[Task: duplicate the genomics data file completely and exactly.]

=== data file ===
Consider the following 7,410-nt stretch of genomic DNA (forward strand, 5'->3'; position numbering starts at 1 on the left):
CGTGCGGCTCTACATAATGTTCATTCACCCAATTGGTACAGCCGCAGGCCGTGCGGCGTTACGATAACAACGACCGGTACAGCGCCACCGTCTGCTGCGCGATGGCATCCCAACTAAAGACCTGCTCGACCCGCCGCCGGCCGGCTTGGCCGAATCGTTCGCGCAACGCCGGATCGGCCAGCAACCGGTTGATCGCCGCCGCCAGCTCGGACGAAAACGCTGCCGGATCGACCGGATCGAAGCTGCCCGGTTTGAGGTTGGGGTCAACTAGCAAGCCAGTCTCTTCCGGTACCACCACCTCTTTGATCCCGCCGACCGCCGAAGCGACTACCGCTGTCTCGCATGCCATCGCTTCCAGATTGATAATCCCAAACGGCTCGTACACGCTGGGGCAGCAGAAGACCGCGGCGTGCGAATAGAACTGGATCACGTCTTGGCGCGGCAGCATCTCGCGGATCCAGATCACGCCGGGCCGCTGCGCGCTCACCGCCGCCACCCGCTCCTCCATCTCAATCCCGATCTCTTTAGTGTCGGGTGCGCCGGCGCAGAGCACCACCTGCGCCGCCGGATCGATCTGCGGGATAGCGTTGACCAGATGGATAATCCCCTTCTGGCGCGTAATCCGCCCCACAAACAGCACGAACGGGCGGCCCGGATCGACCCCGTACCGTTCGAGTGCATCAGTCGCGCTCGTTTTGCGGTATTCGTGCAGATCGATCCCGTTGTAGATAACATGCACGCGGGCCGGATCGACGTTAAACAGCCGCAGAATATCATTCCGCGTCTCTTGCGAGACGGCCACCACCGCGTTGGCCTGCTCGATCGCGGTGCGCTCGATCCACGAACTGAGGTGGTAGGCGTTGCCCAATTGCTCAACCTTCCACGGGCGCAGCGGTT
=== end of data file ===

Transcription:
Consider the following 7,410-nt stretch of genomic DNA (forward strand, 5'->3'; position numbering starts at 1 on the left):
CGTGCGGCTCTACATAATGTTCATTCACCCAATTGGTACAGCCGCAGGCCGTGCGGCGTTACGATAACAACGACCGGTACAGCGCCACCGTCTGCTGCGCGATGGCATCCCAACTAAAGACCTGCTCGACCCGCCGCCGGCCGGCTTGGCCGAATCGTTCGCGCAACGCCGGATCGGCCAGCAACCGGTTGATCGCCGCCGCCAGCTCGGACGAAAACGCTGCCGGATCGACCGGATCGAAGCTGCCCGGTTTGAGGTTGGGGTCAACTAGCAAGCCAGTCTCTTCCGGTACCACCACCTCTTTGATCCCGCCGACCGCCGAAGCGACTACCGCTGTCTCGCATGCCATCGCTTCCAGATTGATAATCCCAAACGGCTCGTACACGCTGGGGCAGCAGAAGACCGCGGCGTGCGAATAGAACTGGATCACGTCTTGGCGCGGCAGCATCTCGCGGATCCAGATCACGCCGGGCCGCTGCGCGCTCACCGCCGCCACCCGCTCCTCCATCTCAATCCCGATCTCTTTAGTGTCGGGTGCGCCGGCGCAGAGCACCACCTGCGCCGCCGGATCGATCTGCGGGATAGCGTTGACCAGATGGATAATCCCCTTCTGGCGCGTAATCCGCCCCACAAACAGCACGAACGGGCGGCCCGGATCGACCCCGTACCGTTCGAGTGCATCAGTCGCGCTCGTTTTGCGGTATTCGTGCAGATCGATCCCGTTGTAGATAACATGCACGCGGGCCGGATCGACGTTAAACAGCCGCAGAATATCATTCCGCGTCTCTTGCGAGACGGCCACCACCGCGTTGGCCTGCTCGATCGCGGTGCGCTCGATCCACGAACTGAGGTGGTAGGCGTTGCCCAATTGCTCAACCTTCCACGGGCGCAGCGGTT